THE SWIM, a.k.a. "The Smack-fest"
I am one of those purple caps just above the kayaker's paddle.
As soon as the gun went off, things went from vertical to horizontal and I immediately got smacked in the head and kicked in the thigh and stomach. I could not put my head down in the water for fear of getting a swift kick in the face. I knew to expect this but it was much wilder than Cozumel or Arizona. I did some water polo freestyle swimming for at least 50 meters before I could put my face down in the water. I was not in panic mode. In fact, I was more panicked bobbing up and down and trying to keep my head above water before the start. Now I was in survival mode and "Get the F--K Out of MY WAY!!!" mode.
The course was not a straight line like was drawn on the course map. It snaked left, and then right, and back to the left before getting to the turn buoy. Because of that, some people were hugging the yellow buoy line while others were swimming straight out to the furthest yellow buoy they could see and trying to avoid the outcropping of shoreline on the right. That meant that people were swimming all over the place. It was a huge Cluster F--k. I got a little bit of clean water for about ten strokes and then I was made into a Coach Liz sandwich between two dudes in wetsuits. The water clarity was zero, so they may not have known I was even there, but they smacked me in the back of the head and the chin at least five or six times and kicked me in the side before I got pissed and swam over top of the dude on my right and got on his other side and took off again.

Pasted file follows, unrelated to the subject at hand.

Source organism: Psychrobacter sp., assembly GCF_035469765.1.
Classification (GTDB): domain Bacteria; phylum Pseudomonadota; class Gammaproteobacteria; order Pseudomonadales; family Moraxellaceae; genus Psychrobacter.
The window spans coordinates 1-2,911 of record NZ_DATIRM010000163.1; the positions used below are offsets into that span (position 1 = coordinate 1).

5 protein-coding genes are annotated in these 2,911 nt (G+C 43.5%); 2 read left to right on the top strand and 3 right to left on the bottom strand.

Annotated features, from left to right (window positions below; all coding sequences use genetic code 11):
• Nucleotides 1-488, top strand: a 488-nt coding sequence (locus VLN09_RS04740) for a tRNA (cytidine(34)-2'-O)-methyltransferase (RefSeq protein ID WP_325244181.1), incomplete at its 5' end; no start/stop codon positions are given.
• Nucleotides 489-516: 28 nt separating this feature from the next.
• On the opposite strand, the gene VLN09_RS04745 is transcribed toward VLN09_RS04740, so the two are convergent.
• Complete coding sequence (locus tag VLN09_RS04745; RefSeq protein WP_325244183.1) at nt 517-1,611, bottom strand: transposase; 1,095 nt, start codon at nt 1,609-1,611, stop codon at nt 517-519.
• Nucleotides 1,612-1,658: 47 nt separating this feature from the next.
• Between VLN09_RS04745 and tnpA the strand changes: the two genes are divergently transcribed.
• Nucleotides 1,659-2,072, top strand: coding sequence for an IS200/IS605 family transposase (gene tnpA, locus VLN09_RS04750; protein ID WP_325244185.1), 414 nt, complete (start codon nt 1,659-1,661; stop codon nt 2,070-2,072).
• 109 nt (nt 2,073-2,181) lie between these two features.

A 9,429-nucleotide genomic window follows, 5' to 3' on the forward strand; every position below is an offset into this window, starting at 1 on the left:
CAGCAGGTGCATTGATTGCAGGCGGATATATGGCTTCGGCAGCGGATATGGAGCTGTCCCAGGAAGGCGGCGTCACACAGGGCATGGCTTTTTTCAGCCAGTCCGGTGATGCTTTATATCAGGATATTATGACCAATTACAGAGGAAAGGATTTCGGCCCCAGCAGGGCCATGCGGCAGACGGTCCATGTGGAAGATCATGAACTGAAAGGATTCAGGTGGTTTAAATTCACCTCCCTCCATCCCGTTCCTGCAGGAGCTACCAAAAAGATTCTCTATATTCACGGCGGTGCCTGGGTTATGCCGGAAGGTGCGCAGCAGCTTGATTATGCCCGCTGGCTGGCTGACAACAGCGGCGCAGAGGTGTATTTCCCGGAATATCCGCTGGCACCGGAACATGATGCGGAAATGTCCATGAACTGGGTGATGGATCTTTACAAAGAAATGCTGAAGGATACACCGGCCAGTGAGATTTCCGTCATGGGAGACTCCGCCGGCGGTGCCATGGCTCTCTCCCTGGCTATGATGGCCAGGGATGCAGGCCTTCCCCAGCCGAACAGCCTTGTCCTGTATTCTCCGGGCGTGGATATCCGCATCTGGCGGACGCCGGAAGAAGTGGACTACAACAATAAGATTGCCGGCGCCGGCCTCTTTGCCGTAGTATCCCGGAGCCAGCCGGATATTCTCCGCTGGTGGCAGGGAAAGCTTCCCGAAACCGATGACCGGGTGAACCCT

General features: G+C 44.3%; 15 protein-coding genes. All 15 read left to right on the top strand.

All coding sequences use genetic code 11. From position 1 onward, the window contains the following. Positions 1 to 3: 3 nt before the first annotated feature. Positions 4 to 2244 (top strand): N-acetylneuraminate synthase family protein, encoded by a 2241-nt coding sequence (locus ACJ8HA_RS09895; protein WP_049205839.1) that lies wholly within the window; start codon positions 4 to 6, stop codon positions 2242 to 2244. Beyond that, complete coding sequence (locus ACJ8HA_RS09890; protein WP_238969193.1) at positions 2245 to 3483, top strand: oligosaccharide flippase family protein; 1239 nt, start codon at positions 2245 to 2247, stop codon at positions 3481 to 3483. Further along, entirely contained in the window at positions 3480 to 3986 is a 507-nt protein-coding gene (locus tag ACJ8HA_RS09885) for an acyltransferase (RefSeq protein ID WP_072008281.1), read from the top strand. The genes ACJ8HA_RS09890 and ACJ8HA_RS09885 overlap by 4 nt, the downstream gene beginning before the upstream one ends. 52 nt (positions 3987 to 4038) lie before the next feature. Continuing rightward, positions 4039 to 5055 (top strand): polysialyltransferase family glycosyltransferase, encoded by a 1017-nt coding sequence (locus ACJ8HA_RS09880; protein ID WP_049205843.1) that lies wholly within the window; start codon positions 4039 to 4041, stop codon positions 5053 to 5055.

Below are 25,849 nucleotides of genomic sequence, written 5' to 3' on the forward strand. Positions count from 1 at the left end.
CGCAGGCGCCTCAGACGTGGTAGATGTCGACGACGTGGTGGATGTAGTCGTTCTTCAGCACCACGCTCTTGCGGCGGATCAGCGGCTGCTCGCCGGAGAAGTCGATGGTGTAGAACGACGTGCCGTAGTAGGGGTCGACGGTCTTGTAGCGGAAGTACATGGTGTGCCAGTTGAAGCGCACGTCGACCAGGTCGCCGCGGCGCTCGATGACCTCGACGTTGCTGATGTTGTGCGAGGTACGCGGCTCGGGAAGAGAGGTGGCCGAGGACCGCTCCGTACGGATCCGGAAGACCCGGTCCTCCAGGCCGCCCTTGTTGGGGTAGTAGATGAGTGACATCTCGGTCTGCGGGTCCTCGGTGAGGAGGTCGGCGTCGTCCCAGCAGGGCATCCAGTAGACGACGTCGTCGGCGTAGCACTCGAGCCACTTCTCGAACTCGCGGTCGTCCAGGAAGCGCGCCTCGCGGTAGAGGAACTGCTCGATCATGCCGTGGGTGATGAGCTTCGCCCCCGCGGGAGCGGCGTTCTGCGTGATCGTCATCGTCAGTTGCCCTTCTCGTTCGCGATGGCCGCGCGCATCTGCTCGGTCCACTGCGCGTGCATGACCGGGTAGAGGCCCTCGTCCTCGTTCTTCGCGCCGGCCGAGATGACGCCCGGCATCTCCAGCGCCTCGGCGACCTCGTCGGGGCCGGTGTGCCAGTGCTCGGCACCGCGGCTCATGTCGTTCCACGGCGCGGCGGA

Just a lovely swim with 2600+ of your closest triathlon friends....
The weather was in our favor. The cloud cover kept the sun from shining in our eyes and blinding us. The water temp was about 78 so even though I was cold before the start, I was ok once I was moving. I was stunned by the number of people who decided to wear a wetsuit, but I am sure they wanted it more for the security of the flotation rather than warmth.
As soon as I got to the red turn buoy, I started getting smacked by the men in the green caps again. It was about 100 meters to the next red turn buoy and to start following the orange buoys back in. I was getting a little more clean water and then YOWZAA!!! I got some dude's hand up my crotch. "HEY! Get over here and let me grab something and see how you like it!" I took a breath to the right and was surprised how close I was to the shore line and I could see all the people standing on the grass watching us. Ok, time to swim in a bit. I thought I was in line but I forgot that the course snaked around. I felt like it took a long time to get to the canal.
Amazing that I can see these people's legs under the water. I could not see my hand in front of my face the entire way! Yep, the canal is that narrow.
Why was I in such a hurry to get to the canal? Well, it would mean that I was only 800 meters from the stairs to get out. It also would mean that 2600+ racers would be bottle necked down into a four foot deep and thirty foot wide smack-fest. The race director had warned everyone that if they needed to stand in the canal, they could, but not to walk along the bottom of the canal due to stray re bar, glass, and concrete. I did see a few people stand up. I felt like I was not making any progress in the canal. Each time I took a breath, I saw the same people on the shore and the sidewalk. I was groped, smacked around some more, and pulled totally under the water twice before I saw the red buoy at the end of the canal that marked the last turn to the stairs to get out of the water. I swam hard and pushed some dude out of the way to get up the stairs first.
The last red buoy to turn left and get to the stairs and out of the water.
My goal was to be out of the water in one hour and twenty minutes and when I looked down at my watch I saw 1:15 which was five minutes ahead of schedule. Yahoo! After that swim, YAHOO!!! Now it was time to transition.
Stay tuned for more!